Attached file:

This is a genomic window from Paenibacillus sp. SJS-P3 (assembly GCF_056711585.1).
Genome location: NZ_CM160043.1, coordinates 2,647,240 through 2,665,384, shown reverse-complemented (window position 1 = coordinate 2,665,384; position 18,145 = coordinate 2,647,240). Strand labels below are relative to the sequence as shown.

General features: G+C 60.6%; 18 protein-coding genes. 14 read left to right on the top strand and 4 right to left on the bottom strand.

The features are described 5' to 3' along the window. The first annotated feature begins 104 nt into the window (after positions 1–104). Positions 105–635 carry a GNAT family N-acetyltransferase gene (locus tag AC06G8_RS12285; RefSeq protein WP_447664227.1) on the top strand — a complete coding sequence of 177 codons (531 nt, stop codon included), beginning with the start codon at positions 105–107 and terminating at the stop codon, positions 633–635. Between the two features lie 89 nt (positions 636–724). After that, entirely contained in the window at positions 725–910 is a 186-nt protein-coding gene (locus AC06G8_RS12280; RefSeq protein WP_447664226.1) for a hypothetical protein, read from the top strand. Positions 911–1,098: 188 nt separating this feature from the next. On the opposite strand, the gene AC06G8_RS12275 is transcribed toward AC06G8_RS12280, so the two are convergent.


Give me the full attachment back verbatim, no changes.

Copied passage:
This is a genomic window from Paenibacillus sp. SJS-P3 (assembly GCF_056711585.1).
Genome location: NZ_CM160043.1, coordinates 2,647,240 through 2,665,384, shown reverse-complemented (window position 1 = coordinate 2,665,384; position 18,145 = coordinate 2,647,240). Strand labels below are relative to the sequence as shown.

General features: G+C 60.6%; 18 protein-coding genes. 14 read left to right on the top strand and 4 right to left on the bottom strand.

The features are described 5' to 3' along the window. The first annotated feature begins 104 nt into the window (after positions 1–104). Positions 105–635 carry a GNAT family N-acetyltransferase gene (locus tag AC06G8_RS12285; RefSeq protein WP_447664227.1) on the top strand — a complete coding sequence of 177 codons (531 nt, stop codon included), beginning with the start codon at positions 105–107 and terminating at the stop codon, positions 633–635. Between the two features lie 89 nt (positions 636–724). After that, entirely contained in the window at positions 725–910 is a 186-nt protein-coding gene (locus AC06G8_RS12280; RefSeq protein WP_447664226.1) for a hypothetical protein, read from the top strand. Positions 911–1,098: 188 nt separating this feature from the next. On the opposite strand, the gene AC06G8_RS12275 is transcribed toward AC06G8_RS12280, so the two are convergent.